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Zomato Claims ‘Frenetic’ Growth In Tier 3-4 Cities Amid Rising Controversies

Zomato Claims ‘Frenetic’ Growth In Tier 3-4 Cities Amid Rising Controversies

Tier 3 and 4 cities now contribute Zomato’s 35% of the monthly order volume

Smaller cities reached the initial 1000-orders-a-day milestone within a few weeks

Average order value is lower in non-metro cities by 20%, cost of delivery is lower by 50%

Zomato’s founder and CEO Deepinder Goyal on Tuesday shared that the response the company received from Tier 3  to Tier 4 cities has been a pleasant surprise for Zomato’s growth. In a blog post, he wrote, “Tier 3 and 4 cities now contribute to 35% of the monthly order volume”.

Goyal also stressed on how working in non-metro cities is more profitable than operating in metro cities like Delhi, Bangalore, etc. He further said that although the average order value is lower in non-metro cities by 20%, the cost of delivery is also lower by 50%. “By all measures, our delivery business economics in non-metro cities is superior to metro cities,” he added. 

Zomato’s founder, debunking the stereotype that there’s no room for technology-based startups in small cities and towns, said that for Zomato, these Tier 3-4 cities have been growing at a “frenetic pace”. “A majority of the launches across the smaller cities reached the initial 1000-orders-a-day milestone within a few weeks, if not days,” he added.

That blog post also stated that Zomato went from delivering food to 50 cities in November 2018 to successfully carry out orders in 556 cities and towns.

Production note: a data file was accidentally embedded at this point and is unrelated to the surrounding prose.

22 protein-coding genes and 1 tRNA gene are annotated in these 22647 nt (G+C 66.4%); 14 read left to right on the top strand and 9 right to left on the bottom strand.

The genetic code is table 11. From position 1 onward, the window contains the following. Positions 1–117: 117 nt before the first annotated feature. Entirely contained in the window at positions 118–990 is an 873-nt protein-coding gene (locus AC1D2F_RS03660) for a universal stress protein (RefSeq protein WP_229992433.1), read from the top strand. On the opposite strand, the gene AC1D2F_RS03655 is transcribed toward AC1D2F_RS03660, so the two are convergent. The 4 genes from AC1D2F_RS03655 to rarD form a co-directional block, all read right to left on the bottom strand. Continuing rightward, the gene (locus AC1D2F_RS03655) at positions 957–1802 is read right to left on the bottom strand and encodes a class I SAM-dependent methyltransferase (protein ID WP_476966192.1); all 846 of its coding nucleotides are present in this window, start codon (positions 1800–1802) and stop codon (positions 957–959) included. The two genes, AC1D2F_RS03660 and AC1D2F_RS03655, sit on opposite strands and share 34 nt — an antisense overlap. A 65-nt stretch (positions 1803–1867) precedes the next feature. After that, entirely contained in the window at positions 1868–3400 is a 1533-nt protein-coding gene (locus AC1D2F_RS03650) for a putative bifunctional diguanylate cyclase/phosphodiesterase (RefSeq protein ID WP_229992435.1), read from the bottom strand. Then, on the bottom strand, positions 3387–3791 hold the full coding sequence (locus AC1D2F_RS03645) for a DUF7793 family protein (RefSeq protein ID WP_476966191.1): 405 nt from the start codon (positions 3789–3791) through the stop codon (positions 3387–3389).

India is a market which is unique – here, companies that innovate and adapt will earn the right to serve the millions of India. The market won’t flock to any product or service – Deepender Goya, Fonder, Zomato

Keeping up with the latest technology and trend, Goyal further wrote that the company is operating cloud kitchens in 50 cities across the county, with 110 kitchen hubs (either completed or under construction). In total, there are 663 kitchen units and kiosks in India. However, he also clarified that Zomato will never compete with its restaurant partners and the company will only help in building kitchens, which will be operated by restaurant brands. 

Goyal also shed light on the concerns regarding the alleged slowdown of the economy in the blog post. He said that the slow economy (if at all it is slow) is the best time to innovate, create irreplaceable value for customers, and get the money exchanging hands again.

Will Government And NRAI Halt Zomato’s Growth

However, everything has not been all rosy for Zomato and its expansion in the country. The company has recently received flak from restaurateurs and even the National Restaurant Association of India (NRAI) for deep discounting, so much so that the ministry of Commerce and Industry had to step in. 

The company in August also faced a backlash after its heavy discounting and non-uniform policies blew up in the food aggregators’ face which led to the exit of restaurant partners in large numbers. The protest was backed by NRAI and also got support from the Federation of Hotel and Restaurant Association of India (FHRAI).

Moreover, the #logout campaign initiated by NRAI against Zomato has been going on since mid-August. The campaign urged restaurants to disconnect themselves from Zomato’s Gold programme. With the campaign, NRAI was successful in disassociating many restaurants’ tie-up with Zomato Gold.